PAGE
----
OGC: buyers not adding value

24 July 2008
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25 July 2008 | Jake Kanter

The government is not getting value for money from its procurement operations, according to the OGC chief executive Nigel Smith.

Addressing delegates from the energy industry at a procurement seminar in London last week, Smith also described the volume of OJEU notices for energy supplies as a "massive waste of time and money".

"The OGC has the task of getting value for money from procurement," he told the audience. "Does government get value for money now? I'd have to say, in my limited experience over nine months, the answer has to be 'no'. I don't think you would find anybody in government who would answer 'yes'."

Despite some good work in procurement, Smith argued, it is "absolutely vital" the OGC helps the government improve its purchasing.

The government spends more than £70 billion on common commodities and the OGC is working to create six categories, including fleet, travel and stationery, where public sector buyers can work together to push for savings.

The OGC chief said one of the most important categories is energy, where government spent more than £3.5 billion in 2006-07.

He explained the public sector has issued 250 separate OJEU notices for energy supplies over the last two years, amounting to a "waste of time and money" for buyers and suppliers. The public sector purchases eight times more energy than any other organisation in the UK and Smith urged buyers to adopt four measures for reducing costs. These include greater aggregation of spend to improve contracts, better risk management, leveraging public sector demand and cutting energy use.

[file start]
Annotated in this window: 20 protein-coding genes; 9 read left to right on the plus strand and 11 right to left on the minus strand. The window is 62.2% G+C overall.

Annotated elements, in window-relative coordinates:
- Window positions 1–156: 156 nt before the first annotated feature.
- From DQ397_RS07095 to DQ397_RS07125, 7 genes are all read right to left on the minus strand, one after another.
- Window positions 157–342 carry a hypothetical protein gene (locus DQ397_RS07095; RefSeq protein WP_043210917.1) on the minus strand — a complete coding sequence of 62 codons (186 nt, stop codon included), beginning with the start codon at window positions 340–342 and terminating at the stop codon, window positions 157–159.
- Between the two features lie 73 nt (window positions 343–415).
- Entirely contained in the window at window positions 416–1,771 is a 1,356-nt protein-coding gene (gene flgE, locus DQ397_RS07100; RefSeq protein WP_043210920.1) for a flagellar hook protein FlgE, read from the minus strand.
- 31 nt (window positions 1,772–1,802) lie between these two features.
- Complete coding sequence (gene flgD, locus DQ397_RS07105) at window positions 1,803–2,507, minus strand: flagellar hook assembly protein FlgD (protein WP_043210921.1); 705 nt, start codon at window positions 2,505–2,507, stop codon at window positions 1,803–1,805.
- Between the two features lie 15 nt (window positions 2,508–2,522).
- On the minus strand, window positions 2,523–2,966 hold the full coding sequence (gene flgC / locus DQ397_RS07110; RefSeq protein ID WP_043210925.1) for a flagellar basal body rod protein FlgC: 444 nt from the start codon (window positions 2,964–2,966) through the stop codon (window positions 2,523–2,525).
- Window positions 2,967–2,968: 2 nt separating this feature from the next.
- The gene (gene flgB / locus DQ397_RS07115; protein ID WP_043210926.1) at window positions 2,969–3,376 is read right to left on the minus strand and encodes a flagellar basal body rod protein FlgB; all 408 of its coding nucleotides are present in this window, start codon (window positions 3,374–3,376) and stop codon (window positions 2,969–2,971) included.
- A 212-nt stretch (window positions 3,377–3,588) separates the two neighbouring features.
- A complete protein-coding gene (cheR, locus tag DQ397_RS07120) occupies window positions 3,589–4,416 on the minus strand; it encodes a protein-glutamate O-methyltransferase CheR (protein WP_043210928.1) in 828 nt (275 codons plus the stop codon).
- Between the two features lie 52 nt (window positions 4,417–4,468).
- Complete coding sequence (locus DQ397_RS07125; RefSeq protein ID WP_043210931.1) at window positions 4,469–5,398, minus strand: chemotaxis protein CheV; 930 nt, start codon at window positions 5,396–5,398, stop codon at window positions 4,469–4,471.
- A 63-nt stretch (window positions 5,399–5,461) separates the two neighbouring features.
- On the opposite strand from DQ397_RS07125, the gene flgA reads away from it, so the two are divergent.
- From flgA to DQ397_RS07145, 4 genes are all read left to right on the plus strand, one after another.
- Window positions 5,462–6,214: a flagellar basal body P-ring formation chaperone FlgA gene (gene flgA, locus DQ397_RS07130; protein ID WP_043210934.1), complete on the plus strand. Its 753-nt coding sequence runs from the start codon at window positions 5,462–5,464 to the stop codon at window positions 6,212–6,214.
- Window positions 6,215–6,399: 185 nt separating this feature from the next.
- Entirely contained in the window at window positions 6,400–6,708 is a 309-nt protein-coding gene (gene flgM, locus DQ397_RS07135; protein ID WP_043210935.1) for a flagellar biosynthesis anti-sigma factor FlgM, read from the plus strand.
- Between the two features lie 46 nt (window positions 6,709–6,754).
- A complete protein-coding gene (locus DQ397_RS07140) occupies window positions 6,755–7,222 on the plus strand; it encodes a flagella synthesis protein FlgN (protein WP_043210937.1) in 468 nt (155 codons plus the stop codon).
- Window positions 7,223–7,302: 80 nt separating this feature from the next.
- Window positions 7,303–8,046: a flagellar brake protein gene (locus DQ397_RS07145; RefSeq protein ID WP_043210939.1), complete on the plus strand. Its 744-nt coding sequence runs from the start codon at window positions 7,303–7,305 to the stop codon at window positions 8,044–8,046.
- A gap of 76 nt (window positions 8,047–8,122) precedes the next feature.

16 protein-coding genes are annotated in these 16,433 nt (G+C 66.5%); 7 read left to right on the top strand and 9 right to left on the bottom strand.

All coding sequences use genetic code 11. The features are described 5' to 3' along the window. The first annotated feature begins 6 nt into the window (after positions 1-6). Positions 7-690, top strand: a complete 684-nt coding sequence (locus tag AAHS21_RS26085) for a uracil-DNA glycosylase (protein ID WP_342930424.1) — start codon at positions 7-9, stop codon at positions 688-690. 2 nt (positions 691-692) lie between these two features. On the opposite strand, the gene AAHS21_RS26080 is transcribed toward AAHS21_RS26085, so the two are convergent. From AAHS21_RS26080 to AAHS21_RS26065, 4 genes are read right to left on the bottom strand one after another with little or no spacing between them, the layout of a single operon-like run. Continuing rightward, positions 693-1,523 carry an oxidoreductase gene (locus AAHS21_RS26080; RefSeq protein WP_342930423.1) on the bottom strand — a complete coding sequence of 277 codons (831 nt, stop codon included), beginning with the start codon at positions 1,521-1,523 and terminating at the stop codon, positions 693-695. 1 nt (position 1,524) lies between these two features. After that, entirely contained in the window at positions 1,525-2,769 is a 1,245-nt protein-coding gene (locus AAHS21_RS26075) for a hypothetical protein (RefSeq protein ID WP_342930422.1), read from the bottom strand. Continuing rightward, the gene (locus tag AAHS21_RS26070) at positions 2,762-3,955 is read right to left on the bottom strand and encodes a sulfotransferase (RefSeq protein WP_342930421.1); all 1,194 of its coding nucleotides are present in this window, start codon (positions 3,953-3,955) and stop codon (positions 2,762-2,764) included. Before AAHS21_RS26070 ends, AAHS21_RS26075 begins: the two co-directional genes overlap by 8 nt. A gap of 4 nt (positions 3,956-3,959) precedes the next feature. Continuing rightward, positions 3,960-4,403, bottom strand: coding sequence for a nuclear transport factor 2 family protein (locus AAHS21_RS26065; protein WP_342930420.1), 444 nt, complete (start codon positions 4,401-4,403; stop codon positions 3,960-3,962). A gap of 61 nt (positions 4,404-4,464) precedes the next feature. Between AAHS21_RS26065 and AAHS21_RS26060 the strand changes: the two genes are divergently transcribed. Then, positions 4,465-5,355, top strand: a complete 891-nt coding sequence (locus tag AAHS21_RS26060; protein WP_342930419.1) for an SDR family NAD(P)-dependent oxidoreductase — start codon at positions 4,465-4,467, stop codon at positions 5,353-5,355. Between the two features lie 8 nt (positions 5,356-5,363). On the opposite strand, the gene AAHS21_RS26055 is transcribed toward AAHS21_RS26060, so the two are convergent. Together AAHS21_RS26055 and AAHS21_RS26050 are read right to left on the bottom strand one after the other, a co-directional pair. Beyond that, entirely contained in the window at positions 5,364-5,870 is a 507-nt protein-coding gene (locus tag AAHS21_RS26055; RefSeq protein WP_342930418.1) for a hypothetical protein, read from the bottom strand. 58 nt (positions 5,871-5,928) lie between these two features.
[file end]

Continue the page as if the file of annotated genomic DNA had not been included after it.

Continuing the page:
In 2007 the government set up an Energy Strategy Team to promote cooperation and tackle energy procurement. The group is led by Berni Holdsworth, assistant director, support services at the MoD's Defence Equipment & Support.

Speaking at the same event Holdsworth said that last year 40 per cent of the public sector's spend on electricity and gas supplies was disaggregated and only 30 per cent used best practice procurement. In 2008, he hopes 10 per cent of this "fragmented" purchasing will become more collaborative.

Smith asked suppliers to help reduce duplication and demand so the government can become like a private sector client. Then vendors could get access to longer-term contracts and benefit from lower transaction costs.


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